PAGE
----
Posts Tagged ‘press’


Ahead of our magazine production Andrew felt it was important to look at sub-editing one another’s work found (stretched) this out to 10 points, because as he pointed out ‘there’s ten points to everything good’.

1 – Don’t start at the beginning

When you write a feature introduction you want to write something that has lots of impact, that pulls them in to the story. It is not impossible to do that when starting at the start of the story, but you usually find a better idea to start the story with once you’ve written it. Once you’ve revealed the anecdote, they want to know more and will give you time to read through the rest of your story. Get them excited then start the start of the story.

There are a few tried and tested ways at starting a feature; Reveal an anecdote, state an unusual fact or say something shocking.

This applies to someone else’s article when you’re proofing. Subbing is not just checking for apostrophes, you have to read like a reader. If you need to re-write the intro you re-write the intro, if you want to re-write the whole thing do it.

2 – Don’t accept the first draft

It is a common failure of all writers to write something and its cast in stone. You have to approach everything you write as a draft, you have to write something then come back to it and re-read it, don’t accept the first version you wrote as the best version.

Instead of you doing it and getting credit for it, you end up getting a reputation of people thinking they have to re-write everything you hand in.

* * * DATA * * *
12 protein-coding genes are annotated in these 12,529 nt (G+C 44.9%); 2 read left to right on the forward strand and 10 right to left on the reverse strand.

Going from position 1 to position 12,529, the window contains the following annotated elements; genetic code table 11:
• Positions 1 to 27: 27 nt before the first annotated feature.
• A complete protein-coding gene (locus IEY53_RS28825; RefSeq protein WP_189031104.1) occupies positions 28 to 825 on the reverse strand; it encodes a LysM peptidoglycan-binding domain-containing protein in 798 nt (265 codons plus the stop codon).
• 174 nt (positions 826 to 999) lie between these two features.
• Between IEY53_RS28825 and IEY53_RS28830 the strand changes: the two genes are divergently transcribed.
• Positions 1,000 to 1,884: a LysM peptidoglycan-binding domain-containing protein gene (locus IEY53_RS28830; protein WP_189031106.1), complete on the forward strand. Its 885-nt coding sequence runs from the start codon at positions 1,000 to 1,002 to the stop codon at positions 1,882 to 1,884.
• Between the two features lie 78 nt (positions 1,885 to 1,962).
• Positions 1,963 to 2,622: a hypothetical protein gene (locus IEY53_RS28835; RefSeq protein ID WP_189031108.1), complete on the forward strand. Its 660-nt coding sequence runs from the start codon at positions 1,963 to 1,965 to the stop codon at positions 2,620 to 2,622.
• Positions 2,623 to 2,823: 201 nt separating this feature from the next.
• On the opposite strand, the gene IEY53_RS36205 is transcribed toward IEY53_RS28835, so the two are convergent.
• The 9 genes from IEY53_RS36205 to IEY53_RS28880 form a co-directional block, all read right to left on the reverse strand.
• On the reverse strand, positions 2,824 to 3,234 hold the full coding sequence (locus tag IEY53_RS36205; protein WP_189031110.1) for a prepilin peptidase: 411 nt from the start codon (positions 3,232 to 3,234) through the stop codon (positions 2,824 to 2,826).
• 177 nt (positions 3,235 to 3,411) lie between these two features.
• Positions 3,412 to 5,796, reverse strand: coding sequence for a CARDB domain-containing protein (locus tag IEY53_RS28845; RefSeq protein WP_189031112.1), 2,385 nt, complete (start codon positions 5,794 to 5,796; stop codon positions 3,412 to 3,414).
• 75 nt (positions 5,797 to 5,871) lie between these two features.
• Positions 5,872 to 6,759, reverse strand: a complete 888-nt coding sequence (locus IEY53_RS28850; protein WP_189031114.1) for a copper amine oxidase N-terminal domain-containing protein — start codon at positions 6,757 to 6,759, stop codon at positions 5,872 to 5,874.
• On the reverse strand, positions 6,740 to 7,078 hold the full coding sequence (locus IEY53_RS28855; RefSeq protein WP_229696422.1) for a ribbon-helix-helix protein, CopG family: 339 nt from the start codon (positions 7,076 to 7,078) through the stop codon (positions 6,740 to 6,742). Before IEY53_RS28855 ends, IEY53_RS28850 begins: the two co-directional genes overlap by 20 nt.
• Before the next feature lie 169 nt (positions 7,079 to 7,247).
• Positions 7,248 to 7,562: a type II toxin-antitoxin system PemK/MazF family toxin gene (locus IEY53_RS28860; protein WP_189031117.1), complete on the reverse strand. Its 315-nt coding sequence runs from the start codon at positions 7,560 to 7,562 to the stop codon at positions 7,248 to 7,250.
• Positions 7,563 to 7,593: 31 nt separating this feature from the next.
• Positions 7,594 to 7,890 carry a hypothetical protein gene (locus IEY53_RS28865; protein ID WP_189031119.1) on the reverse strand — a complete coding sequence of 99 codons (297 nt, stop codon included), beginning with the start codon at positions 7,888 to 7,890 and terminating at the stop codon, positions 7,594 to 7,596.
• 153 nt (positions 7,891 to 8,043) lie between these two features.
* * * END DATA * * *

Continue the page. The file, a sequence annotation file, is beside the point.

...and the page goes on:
3 – Know as much as you can about your reader

There should be a difference in how you write depending on who you are writing for. If you’re writing for an enthusiastic car magazine, you’ll write differently than if it were meant to be for a teenage girl.

It can work to your advantage because you can talk to them in a more personal way. If your reader doesn’t know jargon you have to avoid it. Is your reader someone who is up with the news? The only way to weigh these things up is figuring out who your reader is. NRS, readership surveys, magazine polls.

4 – Have a conversation with a single reader

If you read features and stories they have a conversation with you, it makes you as a reader feel as if you know what’s going on and as if you’re part of the story.

5 – Keep it simple

It’s a great temptation to make things more complicated to use fancy words and write in a professional way, which very often gets interpreted as writing in a complicated way. Write about complicated issues, but write them in a simple way. There’s always a temptation to write and overdo it, sometimes people try to hard because fancy is better but less fancy is better because it allows the story to come through.

6 – Only connect

The reader only knows what you tell them, if you don’t make connections between one fact and another fact then they’ll get lost. Your reader doesn’t know the story you do, you have to guide them.

7 – Don’t rely on crutch phrases.

Things like ‘however’ ‘at this moment in time’ ‘now’ ‘really’ phrases that you use but have no use. The same point could be made should you not use them.

8 – Don’t leave participles dangling

The participle always refers to the object which immediately follows:

‘Having died’                        they                         buried him

Participle                        Object

‘Being lame’                         he                        did not ride the horse

Participle                        Object

You’ve got to pick up the ability to read the sentence you’ve just written.

9 – Keep subordinate clauses under control.

The sentence, which was full of subordinate clauses, was difficult to understand.

10 – Read and analyse good writing

Go away find yourself a feature that you think is good and see if they are subject to any of this.